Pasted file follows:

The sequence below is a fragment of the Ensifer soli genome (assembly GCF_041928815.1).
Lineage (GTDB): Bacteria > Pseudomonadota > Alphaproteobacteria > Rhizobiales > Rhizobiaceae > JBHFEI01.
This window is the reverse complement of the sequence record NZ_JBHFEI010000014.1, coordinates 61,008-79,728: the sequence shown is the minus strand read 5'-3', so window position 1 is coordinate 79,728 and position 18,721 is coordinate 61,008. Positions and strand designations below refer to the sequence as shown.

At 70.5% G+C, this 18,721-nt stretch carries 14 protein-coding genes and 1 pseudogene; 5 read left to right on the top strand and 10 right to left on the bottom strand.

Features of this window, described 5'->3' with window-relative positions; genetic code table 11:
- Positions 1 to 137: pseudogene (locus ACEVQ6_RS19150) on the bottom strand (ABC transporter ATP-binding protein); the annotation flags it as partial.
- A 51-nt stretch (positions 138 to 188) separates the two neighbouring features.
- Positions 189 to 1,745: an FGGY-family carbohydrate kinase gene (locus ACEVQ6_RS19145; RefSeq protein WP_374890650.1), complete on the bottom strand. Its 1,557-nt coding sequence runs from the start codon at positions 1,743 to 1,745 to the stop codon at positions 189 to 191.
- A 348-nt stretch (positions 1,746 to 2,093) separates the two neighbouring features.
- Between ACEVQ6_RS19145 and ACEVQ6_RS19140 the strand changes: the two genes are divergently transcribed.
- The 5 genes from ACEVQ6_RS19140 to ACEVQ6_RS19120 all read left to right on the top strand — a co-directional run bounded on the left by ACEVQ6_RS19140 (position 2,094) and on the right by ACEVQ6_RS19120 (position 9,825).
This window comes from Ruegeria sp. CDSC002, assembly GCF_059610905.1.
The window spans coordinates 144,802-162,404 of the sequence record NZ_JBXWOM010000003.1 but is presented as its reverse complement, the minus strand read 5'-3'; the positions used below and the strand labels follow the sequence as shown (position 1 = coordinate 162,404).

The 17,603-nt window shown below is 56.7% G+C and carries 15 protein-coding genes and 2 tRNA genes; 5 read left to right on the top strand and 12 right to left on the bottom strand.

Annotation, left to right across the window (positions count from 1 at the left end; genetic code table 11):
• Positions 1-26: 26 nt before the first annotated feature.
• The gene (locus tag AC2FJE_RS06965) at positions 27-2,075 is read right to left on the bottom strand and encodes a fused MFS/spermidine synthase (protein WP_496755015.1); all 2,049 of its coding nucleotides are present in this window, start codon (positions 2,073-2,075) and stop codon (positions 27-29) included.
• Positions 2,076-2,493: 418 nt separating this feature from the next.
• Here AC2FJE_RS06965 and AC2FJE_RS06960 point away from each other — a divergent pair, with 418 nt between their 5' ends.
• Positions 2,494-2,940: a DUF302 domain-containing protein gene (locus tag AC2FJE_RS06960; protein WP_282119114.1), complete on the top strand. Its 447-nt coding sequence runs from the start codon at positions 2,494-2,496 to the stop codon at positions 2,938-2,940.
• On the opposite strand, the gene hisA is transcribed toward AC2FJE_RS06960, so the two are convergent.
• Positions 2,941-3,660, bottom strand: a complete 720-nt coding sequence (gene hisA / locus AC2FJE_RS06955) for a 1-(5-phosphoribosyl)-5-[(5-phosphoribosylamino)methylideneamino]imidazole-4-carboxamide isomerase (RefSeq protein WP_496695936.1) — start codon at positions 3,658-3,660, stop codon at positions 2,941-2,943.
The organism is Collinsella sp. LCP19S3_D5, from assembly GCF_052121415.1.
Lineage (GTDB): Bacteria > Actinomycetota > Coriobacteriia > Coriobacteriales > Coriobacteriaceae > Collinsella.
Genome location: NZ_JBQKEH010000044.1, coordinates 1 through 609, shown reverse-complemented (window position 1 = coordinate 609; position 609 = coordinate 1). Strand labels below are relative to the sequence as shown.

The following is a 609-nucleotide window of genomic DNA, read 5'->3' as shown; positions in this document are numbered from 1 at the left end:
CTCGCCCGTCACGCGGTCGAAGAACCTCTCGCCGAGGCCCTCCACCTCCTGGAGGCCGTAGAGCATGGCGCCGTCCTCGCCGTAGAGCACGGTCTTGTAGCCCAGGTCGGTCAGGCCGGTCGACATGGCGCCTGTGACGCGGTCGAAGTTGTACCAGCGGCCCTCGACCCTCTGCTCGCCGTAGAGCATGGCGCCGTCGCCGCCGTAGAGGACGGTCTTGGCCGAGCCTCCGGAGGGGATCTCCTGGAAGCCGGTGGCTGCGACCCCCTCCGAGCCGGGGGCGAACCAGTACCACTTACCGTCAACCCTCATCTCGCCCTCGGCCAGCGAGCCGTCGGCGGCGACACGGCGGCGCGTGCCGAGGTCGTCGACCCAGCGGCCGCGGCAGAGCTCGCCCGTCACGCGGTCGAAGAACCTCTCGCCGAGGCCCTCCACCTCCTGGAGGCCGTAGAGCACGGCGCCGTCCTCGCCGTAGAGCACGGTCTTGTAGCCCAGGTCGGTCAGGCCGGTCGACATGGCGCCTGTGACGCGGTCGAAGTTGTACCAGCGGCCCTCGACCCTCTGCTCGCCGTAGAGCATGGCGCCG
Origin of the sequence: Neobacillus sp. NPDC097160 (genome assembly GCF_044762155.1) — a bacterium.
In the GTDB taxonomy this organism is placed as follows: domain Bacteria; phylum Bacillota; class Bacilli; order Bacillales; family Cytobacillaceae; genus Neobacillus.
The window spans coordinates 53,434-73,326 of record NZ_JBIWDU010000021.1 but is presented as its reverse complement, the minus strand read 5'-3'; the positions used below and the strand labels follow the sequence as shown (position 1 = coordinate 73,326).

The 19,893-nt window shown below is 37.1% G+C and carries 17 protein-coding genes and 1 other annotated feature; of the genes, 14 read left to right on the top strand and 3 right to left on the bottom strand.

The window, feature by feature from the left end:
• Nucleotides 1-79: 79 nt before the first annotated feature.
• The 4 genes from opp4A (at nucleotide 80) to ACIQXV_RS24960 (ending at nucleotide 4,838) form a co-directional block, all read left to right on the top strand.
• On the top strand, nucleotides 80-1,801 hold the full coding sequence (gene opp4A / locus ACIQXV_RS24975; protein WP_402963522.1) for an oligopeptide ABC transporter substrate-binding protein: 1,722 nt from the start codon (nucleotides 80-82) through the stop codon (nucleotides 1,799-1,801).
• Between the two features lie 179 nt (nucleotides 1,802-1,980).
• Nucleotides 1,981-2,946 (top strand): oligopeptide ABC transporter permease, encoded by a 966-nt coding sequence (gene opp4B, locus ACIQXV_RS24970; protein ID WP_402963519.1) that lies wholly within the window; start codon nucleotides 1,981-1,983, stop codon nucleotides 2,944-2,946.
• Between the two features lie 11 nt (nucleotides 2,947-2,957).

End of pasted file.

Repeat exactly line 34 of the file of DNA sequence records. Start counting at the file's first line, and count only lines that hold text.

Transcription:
• The 4 genes from opp4A (at nucleotide 80) to ACIQXV_RS24960 (ending at nucleotide 4,838) form a co-directional block, all read left to right on the top strand.